At the end of 2017 a few people asked us why some of Linlithgow’s shops and cafes have closed. At the last count there were 151 businesses on the High Street, 72 on the industrial estate, and 190 or so others spread across the rest of the town. Businesses tend to come and go for a variety of reasons. Linlithgow High Street tends to have a rolling list of 5 or 6 empty units all the time, roughly 4%. Some of the units on the High Street are very small, so successful businesses sometimes have to vacate to move somewhere bigger. This accounts for most of the empty units at the moment, so having a few empty shops isn’t always a sign of things failing! Sometimes it is the result of start-ups being successful.
There’s a constant churn of businesses throughout the town. Its a sign of vibrancy as opposed to stagnation. Units are often only empty for 3 or 4 months while new tenants are being found and new leases are being signed. Running a small businesses is always a challenge, the business paradigm is constantly shifting and there’s no room for complacency, but its not all doom and gloom! We have some very successful businesses in our town.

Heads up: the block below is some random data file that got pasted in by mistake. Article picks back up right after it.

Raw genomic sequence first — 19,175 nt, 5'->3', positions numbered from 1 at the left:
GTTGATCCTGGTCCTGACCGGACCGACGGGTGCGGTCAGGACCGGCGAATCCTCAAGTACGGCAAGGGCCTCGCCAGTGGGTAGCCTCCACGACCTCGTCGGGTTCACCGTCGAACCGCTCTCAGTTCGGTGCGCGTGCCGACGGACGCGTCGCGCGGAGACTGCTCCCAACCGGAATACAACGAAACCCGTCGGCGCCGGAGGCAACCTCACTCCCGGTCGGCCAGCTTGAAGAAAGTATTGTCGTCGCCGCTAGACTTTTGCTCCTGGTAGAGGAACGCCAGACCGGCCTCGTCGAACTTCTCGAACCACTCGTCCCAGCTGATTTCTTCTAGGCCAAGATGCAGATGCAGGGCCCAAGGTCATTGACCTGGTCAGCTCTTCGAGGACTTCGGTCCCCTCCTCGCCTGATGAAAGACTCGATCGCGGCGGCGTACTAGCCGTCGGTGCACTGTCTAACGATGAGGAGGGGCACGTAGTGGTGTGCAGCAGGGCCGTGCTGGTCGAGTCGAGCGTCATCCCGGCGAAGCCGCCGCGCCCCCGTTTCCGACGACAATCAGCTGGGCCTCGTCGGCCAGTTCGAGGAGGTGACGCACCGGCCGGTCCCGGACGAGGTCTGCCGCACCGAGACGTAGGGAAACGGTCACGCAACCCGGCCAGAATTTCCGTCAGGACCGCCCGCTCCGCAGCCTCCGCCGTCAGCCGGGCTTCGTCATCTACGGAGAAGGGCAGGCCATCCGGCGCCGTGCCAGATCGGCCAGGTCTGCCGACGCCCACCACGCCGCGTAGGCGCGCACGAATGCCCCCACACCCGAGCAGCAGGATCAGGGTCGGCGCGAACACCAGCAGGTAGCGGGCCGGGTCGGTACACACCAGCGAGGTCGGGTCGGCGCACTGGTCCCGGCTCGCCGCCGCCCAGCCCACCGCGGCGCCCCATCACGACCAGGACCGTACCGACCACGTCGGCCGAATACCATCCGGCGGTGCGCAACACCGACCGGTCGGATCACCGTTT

The High Street businesses that tend to thrive are those offering things you can’t get on the internet (fresh cream cakes, fresh fish, hot coffee, space to meet friends, haircuts) or face-to-face services (such as architects, solicitors, accountants, dentists, cake decorators). The night-time economy (pubs, restaurants, hotels) shouldn’t be forgotten either.
Shops that are thriving tend to have a strong on-line presence, selling as much (if not more) through the internet as they do through the shop. By having a foot in both camps they really can beat the internet at its own game.
The closure of the TSB, RBS and Santander will bring some additional challenges but new businesses are already vying for the retail space. There’s plenty of room for optimism in 2018!